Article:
“Do you have any suggestions for me to share with a parent on how to help her child deal with a bully in school?” asked Mary, a grandmother and teacher.
Bullying seems to be getting a lot of media time recently. Many schools and other organizations are creating programs to try to combat these mean-spirited behaviors.
Let’s define what is bullying behavior. Bullying can be physical, verbal or excluding behaviors that include but are not limited to hitting, kicking, pushing, choking, punching, threatening, teasing, starting rumors, hate speech and telling other children not to play with others, or not to be their friend. Bullying is behavior whose intent is to inflict harm.
How to deal with bullying depends on a lot of factors: a child’s age, type of school the child attends, gender of the bully and the bullied, and parent/parent relationships and school/parent relationships. After a bullying incident, a child needs to feel safe and empowered as quickly as possible.
The older the child, and more so if the child is a boy, the more the child will not want parents to interfere with the bully in fears, often justified, that threatening behaviors will increase.
Boys are usually physical in their bullying.
Girls are likely to be verbal in their bullying.
At our first of the year meeting I told parents, “People say that teachers have eyes in the back of their heads. We don’t. We can’t see everything that is happening and we depend on our students’ parents to let us know when something is going on that needs to be addressed. Parents are the eyes in the back of our heads.”
Dealing effectively with bullying and other threatening behavior at school has to be a school-wide effort, with training programs for staff and students, and effective communication among children, parents and staff.
To counteract behaviors whose intent is to inflict harm, either physically or verbally, parents should do three things almost simultaneously:
- Communicate to your child that being bullied is wrong and the bully needs to be stopped. Ask your child: If we saw someone hurting a person on the street what would we do? Try to elicit responses such as help the other person and call the police for help. Explain that the job of adults is to help children feel safe. Ask how you can help your child feel safe. Ask how your child’s teacher and principal can help your child feel safe. Explain to your child the following process you are going to use to protect him or her, which will also help all the children at school.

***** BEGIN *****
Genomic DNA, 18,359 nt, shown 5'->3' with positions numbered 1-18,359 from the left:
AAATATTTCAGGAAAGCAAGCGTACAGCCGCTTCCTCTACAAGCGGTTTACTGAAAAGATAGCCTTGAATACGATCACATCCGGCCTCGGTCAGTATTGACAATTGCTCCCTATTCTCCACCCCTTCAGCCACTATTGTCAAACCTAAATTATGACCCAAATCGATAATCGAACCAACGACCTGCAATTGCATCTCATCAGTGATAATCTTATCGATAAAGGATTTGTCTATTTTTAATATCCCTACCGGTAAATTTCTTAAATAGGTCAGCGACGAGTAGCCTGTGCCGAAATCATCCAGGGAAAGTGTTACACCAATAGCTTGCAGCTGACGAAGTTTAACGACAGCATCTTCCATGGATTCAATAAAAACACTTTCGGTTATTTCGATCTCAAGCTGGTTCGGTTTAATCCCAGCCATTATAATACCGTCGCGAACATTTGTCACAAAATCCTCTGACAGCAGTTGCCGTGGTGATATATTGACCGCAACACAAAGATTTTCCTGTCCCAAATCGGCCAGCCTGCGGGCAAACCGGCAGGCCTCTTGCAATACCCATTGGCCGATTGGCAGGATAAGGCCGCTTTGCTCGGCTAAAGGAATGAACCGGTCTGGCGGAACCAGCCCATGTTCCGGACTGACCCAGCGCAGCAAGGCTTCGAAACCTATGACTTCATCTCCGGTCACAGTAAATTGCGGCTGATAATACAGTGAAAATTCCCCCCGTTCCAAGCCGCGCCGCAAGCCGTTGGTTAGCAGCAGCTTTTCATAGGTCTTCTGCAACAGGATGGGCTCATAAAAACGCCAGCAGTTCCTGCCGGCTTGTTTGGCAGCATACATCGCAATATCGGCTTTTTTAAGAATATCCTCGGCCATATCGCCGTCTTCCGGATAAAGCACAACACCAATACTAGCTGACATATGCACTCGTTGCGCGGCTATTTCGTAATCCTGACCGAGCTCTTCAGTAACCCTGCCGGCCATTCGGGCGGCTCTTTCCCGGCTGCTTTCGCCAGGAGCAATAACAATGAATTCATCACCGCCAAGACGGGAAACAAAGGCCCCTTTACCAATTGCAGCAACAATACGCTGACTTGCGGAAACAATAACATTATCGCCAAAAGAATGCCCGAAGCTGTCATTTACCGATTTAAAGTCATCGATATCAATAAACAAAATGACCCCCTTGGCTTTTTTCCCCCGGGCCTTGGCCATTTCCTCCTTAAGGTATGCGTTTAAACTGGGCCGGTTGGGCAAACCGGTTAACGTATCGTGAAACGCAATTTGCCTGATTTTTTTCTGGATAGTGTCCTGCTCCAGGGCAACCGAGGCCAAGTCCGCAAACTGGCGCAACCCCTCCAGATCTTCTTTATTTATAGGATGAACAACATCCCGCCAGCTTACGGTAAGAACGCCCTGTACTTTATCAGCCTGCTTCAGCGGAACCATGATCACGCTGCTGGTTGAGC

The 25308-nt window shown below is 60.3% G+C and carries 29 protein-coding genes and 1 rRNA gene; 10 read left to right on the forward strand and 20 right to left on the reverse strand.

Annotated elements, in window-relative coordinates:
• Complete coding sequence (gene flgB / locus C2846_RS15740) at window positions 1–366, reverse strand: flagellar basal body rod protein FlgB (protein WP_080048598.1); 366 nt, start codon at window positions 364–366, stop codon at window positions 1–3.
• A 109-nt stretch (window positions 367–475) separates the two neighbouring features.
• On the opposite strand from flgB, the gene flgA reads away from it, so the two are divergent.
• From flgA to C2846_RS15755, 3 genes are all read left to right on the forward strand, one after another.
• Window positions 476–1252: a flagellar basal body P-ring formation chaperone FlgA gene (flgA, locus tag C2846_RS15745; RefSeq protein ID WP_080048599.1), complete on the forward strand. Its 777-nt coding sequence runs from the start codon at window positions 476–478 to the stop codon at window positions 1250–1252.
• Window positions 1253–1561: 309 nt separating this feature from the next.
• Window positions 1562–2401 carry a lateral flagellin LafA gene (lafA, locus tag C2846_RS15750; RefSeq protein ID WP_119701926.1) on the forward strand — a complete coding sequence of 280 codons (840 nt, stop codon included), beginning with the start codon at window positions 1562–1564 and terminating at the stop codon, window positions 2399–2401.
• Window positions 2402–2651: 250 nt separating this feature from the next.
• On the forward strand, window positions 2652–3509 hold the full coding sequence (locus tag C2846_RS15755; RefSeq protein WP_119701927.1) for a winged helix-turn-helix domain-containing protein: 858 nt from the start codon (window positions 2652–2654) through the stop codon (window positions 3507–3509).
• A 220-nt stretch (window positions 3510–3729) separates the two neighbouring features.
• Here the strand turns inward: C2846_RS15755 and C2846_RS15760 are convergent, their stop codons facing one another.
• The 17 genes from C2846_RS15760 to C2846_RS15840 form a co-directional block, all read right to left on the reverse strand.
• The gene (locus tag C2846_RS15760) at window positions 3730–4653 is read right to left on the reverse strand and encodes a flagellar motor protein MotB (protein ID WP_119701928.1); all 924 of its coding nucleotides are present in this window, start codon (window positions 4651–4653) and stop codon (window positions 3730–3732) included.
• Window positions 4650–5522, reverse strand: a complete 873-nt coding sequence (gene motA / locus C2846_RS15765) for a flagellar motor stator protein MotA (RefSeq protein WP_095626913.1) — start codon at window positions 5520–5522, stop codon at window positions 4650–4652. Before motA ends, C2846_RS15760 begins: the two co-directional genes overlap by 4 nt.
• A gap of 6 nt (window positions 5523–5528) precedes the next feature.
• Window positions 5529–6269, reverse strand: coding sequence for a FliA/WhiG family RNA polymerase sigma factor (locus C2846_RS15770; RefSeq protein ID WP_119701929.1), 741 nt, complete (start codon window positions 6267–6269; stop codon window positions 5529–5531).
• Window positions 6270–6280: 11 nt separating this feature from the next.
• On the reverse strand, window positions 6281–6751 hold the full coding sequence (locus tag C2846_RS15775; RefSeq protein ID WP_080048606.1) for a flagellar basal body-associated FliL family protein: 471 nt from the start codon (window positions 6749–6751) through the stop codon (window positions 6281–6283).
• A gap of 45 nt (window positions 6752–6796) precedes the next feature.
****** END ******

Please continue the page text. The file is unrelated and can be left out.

- Contact your child’s teacher and explain the situation. Give the teacher the bullies’ names, along with when and where the incidents have occurred. Ask if the school has an anti-bully policy and program. Mention that you will be contacting the school principal about the incidents as a matter of due process, and will follow up with a note about your conversation. Remember the words of Sgt. Joe Friday, “Just the facts, ma’am.”
- Visit with the school principal. Again, explain the situation, giving pertinent information about the bullying incidents. Ask about the anti-bullying policy and training programs. If there are none, request that a school-wide policy be instituted. Ask the principal how they would like for your child to handle the bullying incidents, and how the school will handle incidents. The principal should have a plan to contact and counsel the bully and his or her parents, and a method to keep your child safe at school. Again, follow up your conversation with a letter.
Too many times adults do not protect children from bullying behaviors.
By having clear expectations for behavior with well-defined and enforced consequences for hurtful actions, we can help. Children need to know if they go to an adult for assistance that they will be protected from retaliation. The child with aggressive behavior needs to know the effects of continued bullying. As adults, we must enforce those consequences.
The Boy Scout Oath says a lot about how to assist our children in protecting themselves from bullying behavior, and guiding ruffians:
Scout Oath (or Promise)
On my honor I will do my best
To do my duty to God and my country
and to obey the Scout Law;
To help other people at all times;
To keep myself physically strong,
mentally awake, and morally straight.
By modeling being physically strong, mentally awake and morally straight, we can help our all our children, no matter their behaviors, to do their best and become compassionate, understanding and kind individuals.
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